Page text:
Media release

Pilot study will model Nature-based Solutions in Te Hakapupu / Pleasant River

Friday 19 April 2024

ORC has been partnering with Kāti Huirapa Rūnaka ki Puketeraki to enhance the mauri (life force) and health of the Te Hakapupu / Pleasant River system in coastal East Otago via a restoration project called Toitū Te Hakapupu.

Now a pilot study being undertaken in the catchment will look at how Nature-based Solutions could help lessen the effects of flooding, setting the stage for opportunities Otago-wide.

“As a regional council we’re always looking for new and better ways to protect people, livelihoods and infrastructure,” says ORC’s Project Delivery Specialist Melanie White.

“The Toitū Te Hakapupu Restoration project has already built relationships and developed a knowledge base which make the Pleasant River catchment ideal for this study modelling the use of Nature-based Solutions.”

This new project, the Wai i te reporepo, wai i te wao: Nature-based Solutions Study, is one of 21 nationally to be fully funded by the Ministry for the Environment’s (MfE) Essential Freshwater Fund.

It will explore the potential of Nature-based Solutions such as restoring wetlands and planting natives to help manage flooding, clean our water and support biodiversity.

“Nature-based Solutions are practical ways to use nature’s own processes to solve challenges,” Ms White says.

“Practices like restoring wetlands to soak up floodwater and filter pollutants from stormwater run-off, and native planting to reduce erosion and provide habitat for threatened species could reduce the impacts of flooding on people and infrastructure and can be used to compliment other ‘hard’ engineering solutions. Flooding is the most common Civil Defence emergency in Otago, threatening lives and causing damage to homes, businesses and infrastructure. It’s vital that councils like ORC investigate how natural solutions could add to future-proofing our region.”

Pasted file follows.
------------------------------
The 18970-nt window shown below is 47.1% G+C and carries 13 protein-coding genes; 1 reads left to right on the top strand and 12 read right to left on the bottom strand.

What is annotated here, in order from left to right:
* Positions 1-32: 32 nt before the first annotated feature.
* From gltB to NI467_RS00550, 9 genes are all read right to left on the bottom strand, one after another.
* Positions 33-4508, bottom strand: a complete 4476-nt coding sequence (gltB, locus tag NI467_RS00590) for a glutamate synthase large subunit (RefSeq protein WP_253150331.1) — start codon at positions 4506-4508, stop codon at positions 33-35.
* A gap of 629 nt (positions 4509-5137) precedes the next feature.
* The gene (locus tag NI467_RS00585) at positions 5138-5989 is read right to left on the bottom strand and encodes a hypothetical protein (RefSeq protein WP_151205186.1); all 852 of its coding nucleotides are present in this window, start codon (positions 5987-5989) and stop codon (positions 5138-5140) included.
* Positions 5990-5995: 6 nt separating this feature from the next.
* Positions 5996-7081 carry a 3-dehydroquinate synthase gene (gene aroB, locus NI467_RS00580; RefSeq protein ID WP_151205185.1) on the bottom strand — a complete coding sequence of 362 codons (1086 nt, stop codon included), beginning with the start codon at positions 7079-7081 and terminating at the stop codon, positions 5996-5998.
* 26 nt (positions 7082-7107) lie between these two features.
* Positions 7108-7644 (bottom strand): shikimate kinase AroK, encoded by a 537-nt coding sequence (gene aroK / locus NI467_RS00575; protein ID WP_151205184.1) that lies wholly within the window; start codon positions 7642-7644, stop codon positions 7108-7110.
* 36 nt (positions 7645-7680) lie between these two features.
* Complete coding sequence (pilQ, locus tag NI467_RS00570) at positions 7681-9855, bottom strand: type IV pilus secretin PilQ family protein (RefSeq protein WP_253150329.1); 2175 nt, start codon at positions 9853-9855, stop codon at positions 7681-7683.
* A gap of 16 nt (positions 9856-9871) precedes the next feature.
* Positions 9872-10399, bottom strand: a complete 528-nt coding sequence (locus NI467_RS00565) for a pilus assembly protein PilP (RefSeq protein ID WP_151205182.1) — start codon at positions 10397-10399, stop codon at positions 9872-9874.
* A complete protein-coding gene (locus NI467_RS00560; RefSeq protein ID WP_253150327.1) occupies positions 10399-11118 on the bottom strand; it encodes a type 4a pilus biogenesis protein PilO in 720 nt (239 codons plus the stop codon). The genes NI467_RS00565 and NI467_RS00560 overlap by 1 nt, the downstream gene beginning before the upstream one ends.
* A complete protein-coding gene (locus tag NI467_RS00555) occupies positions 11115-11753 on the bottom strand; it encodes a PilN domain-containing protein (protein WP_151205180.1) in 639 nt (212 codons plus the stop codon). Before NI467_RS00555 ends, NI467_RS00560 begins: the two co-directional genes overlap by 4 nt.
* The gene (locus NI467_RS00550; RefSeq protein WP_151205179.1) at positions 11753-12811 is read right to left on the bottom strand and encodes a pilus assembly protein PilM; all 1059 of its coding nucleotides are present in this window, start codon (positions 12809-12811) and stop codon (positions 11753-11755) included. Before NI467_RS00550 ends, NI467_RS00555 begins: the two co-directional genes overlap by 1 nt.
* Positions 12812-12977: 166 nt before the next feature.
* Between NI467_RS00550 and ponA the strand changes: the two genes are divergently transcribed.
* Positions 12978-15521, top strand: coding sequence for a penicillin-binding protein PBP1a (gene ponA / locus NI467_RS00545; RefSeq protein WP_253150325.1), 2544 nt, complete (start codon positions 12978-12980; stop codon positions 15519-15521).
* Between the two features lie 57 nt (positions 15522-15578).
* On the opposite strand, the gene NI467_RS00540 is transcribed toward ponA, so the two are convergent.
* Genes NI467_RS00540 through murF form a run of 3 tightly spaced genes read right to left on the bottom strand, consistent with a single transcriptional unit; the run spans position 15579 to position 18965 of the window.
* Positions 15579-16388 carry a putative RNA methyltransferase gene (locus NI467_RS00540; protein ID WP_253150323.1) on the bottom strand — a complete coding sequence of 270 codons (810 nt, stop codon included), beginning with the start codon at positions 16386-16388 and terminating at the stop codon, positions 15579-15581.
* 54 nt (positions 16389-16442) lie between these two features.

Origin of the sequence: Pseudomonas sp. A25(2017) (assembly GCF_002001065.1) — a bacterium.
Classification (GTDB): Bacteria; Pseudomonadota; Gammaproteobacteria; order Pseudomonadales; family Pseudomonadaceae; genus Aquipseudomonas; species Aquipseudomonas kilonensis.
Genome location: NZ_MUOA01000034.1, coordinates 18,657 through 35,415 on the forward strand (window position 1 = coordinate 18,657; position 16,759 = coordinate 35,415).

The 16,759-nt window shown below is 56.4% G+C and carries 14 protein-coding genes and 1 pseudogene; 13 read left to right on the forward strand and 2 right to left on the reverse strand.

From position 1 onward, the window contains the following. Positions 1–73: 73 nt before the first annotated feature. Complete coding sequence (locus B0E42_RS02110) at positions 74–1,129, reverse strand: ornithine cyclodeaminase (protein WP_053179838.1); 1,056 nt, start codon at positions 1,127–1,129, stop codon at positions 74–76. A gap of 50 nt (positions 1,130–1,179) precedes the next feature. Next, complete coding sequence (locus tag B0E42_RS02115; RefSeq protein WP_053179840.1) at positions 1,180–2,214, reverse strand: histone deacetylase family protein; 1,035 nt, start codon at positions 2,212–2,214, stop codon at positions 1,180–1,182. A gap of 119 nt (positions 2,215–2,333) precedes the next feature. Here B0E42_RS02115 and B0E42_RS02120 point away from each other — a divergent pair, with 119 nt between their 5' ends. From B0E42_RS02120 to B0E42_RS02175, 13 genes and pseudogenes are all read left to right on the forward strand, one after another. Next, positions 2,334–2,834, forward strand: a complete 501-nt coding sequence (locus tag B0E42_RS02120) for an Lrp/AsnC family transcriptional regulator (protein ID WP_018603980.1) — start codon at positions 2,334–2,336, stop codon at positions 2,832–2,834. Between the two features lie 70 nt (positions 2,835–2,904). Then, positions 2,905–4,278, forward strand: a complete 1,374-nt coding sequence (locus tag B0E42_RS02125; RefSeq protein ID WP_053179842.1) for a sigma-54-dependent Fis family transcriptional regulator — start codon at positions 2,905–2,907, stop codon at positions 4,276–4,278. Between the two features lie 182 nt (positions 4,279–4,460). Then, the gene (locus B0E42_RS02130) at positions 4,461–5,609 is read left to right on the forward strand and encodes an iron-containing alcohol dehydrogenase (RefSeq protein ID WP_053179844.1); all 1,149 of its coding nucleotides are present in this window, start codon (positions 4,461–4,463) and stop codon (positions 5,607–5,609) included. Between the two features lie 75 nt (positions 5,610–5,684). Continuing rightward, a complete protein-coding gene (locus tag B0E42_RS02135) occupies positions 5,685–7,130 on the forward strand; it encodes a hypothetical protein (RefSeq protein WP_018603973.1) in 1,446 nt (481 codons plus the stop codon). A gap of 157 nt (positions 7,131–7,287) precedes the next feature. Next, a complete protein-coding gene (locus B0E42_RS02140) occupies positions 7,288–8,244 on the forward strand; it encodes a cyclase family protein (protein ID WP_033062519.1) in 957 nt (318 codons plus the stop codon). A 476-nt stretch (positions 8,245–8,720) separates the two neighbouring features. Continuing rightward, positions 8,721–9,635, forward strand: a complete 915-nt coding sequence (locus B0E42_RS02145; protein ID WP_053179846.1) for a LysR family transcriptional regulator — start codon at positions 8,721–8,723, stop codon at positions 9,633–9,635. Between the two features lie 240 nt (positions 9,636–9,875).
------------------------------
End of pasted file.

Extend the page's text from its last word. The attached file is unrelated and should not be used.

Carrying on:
“They could be a win-win for the community, industry and the environment - and help us play a part in reaching New Zealand’s climate change goals” she says.


Te Hakapupu / Pleasant River as envisioned by Daall-e

A report detailing the types of solutions that could work in the catchment will be drafted this year. Engineering, climate change, water and research experts from Beca and Boffa Miskell are supporting the work, combining local Otago knowledge with international best practice to come up with ideas.

“Once we have assembled a list of ideas, we will test these with mana whenua, industry and land user groups, like forestry, farming and lifestyle block owners in Te Hakapupu / Pleasant River before we finish the Feasibility Study later this year.”

“On completion of the Feasibility Study, we’re planning to test some of its findings more widely with land users around Otago. An Engagement Study, looking at perceived barriers and opportunities around people’s willingness to adopt these ideas, will be completed in 2025.”

“The results will help inform future decision-making and highlight opportunities that could benefit the entire region,” Ms White says. “We invite people all over Otago who might be interested in being involved in the Engagement Study later in the year to get in touch.”

Find out more about Wai i te reporepo, wai i te wao: Nature-based Solutions Study here:
If you want to know more about the Toitū Te Hakapupu / Pleasant River Catchment Restoration Project: